Jawboning, or trying to influence markets through pointed commentary, is one of the weapons financial regulators use to supplement their policy tools.
It’s been popular for a long time. Central banks use it in their board reports, which are pored over by people in the markets, and in speeches by their executives.
But when politicians start trying the same thing, they generally just cause alarm. They are like tourists strolling unwittingly into areas where they may be mugged.
Making a statement
Former Federal Treasurer Peter Costello was a big fan of jawboning. He used it often to do such things as trying to stop the banks lifting their interest rates and for getting stuck into Telstra. He had some bruising encounters.
Now Prime Minister Malcolm Turnbull has also had a crack.
“Monetary policy remains accommodative and will stay that way for a while yet, but it means that [interest] rates are more likely to go up than down,” Turnbull told an economic conference in Melbourne. “Asset prices can move in two directions – down as well as up.”
The official cash rate
He was warning that cheap money won’t last forever and real estate prices will fall once interest rates start to rise. But he risked doing some collateral damage with his remarks as they followed a statement from the Reserve Bank of Australia (RBA) after its monthly meeting that the so-called ‘neutral’ official interest rate should be 3.5%.
The rider was that this should be the level if the economy returned to good health. The current official interest rate is 1.5%.
The combination of the two statements sent the Aussie dollar into overdrive on the expectation that the RBA would increase interest rates sooner rather than later.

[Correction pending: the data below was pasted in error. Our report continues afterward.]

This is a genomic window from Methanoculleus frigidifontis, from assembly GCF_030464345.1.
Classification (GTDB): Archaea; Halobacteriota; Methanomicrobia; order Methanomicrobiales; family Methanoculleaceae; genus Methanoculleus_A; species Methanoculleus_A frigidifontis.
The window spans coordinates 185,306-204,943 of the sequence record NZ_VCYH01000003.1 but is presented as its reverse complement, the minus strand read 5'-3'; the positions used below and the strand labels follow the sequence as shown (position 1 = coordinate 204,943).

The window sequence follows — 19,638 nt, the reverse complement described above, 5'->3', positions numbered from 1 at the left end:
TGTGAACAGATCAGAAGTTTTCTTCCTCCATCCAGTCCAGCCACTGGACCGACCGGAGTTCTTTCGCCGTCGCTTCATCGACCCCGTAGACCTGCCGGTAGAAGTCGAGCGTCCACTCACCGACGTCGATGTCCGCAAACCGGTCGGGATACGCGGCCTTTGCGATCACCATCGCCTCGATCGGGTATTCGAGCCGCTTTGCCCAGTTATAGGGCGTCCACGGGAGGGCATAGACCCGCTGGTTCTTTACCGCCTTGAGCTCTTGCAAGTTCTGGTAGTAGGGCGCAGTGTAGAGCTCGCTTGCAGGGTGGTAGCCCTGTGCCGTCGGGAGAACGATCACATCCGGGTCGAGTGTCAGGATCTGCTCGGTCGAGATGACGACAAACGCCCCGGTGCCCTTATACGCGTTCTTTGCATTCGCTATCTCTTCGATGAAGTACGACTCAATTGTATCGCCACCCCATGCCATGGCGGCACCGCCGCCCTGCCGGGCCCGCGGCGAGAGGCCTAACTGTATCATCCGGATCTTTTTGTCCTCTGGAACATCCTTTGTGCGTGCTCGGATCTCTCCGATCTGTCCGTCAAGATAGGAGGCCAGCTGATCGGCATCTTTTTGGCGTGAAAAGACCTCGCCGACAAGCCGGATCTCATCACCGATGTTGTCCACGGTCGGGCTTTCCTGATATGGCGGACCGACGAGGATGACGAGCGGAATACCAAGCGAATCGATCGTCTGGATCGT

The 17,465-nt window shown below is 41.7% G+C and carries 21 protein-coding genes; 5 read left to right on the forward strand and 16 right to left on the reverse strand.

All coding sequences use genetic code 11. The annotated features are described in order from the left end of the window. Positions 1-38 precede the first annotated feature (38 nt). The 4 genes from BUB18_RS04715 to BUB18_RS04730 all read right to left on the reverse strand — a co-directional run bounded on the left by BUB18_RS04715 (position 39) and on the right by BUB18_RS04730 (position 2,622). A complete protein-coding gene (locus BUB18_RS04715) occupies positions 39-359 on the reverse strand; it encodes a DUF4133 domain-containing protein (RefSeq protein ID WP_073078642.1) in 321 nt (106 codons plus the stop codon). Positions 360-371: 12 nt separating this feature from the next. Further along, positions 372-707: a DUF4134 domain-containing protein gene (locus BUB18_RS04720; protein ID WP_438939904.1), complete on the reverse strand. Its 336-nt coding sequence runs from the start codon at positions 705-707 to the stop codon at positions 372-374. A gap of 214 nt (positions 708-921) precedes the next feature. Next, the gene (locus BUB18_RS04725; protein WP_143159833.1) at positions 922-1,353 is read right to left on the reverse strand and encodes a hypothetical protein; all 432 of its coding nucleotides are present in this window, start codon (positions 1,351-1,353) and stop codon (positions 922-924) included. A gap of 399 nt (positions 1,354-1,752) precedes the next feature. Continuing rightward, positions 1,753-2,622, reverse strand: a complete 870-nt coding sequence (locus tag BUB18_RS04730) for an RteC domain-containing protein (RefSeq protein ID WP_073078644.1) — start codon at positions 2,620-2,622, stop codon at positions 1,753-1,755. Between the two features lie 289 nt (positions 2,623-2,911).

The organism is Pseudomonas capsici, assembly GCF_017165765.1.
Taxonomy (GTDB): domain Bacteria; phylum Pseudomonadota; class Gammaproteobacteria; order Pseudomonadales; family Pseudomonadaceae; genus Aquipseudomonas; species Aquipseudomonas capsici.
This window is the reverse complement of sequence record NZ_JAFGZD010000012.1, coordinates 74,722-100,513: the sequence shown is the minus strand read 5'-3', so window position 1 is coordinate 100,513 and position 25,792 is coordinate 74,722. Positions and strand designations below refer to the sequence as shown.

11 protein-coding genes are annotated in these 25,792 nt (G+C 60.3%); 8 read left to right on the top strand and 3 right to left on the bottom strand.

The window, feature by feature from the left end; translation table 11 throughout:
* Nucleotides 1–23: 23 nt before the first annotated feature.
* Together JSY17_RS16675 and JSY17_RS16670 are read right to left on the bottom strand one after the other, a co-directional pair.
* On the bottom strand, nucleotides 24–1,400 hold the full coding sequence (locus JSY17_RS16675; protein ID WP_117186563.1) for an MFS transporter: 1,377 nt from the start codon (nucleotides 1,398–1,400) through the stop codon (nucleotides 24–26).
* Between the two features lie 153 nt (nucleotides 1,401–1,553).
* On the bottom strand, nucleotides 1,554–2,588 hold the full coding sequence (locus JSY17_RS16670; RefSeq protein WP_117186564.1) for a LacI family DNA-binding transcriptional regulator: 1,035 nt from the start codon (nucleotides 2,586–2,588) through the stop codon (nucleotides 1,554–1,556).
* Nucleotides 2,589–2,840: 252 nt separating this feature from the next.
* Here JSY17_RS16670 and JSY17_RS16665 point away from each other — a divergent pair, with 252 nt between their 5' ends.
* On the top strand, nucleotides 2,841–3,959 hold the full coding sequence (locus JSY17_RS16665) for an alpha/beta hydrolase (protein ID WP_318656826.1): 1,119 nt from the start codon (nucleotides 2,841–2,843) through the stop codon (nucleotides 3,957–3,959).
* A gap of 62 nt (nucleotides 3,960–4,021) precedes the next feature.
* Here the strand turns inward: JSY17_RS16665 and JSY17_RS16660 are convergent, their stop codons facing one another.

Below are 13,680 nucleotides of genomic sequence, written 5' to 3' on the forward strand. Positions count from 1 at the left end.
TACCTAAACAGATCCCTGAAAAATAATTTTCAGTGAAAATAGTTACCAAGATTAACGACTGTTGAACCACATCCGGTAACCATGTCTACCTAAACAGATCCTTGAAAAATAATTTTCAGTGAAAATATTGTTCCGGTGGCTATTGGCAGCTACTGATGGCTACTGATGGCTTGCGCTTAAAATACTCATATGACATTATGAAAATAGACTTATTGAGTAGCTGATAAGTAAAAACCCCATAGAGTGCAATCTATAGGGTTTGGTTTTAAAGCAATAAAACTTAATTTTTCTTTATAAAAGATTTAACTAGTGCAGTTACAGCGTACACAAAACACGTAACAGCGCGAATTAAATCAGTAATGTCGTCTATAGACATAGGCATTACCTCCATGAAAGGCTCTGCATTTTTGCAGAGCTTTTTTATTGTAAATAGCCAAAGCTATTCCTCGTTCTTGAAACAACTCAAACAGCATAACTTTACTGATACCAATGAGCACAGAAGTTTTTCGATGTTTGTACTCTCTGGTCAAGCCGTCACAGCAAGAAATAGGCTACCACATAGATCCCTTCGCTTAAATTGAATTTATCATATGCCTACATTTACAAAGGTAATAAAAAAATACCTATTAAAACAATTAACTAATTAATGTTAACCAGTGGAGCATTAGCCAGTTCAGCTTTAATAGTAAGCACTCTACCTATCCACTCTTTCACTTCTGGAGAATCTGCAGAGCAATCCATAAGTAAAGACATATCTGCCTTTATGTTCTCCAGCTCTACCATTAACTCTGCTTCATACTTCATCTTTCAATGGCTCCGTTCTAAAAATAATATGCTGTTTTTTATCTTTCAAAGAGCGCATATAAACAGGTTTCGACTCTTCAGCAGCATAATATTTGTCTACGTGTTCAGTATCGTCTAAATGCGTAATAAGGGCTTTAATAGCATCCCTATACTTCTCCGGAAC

It was up to RBA Deputy Governor Guy Debelle to get the fire hose out.
“No significance should be read into the fact the neutral rate was discussed at this particular meeting,” he said later. “Most meetings, the board allocates some time to discussing a policy-relevant issue in more detail, and on this occasion it was the neutral rate.”
Then RBA Governor Philip Lowe added that because full employment was some distance off, any rapid increase in wage and inflationary pressures – and by inference a rate rise – was unlikely.
Average earnings per hour
Year-ended growth, four-year moving average
The latest inflation figure bears that out, coming in below the 2–3% target band the RBA tries to maintain through monetary policy adjustments.
After Lowe’s speech and news of the low inflation figure, the futures market – which punts on the likelihood of future events – discounted the possibility of a fully priced rise until September 2018.
The real experts
Which brings us back to the Prime Minister’s efforts to cool the housing market.
Perhaps Turnbull’s warning to potential home buyers will stop a few of the unsophisticated ones, but for the most part those who listen to what the real experts are saying won’t take a blind bit of notice. The greater risk is that we all get mugged by the rising dollar.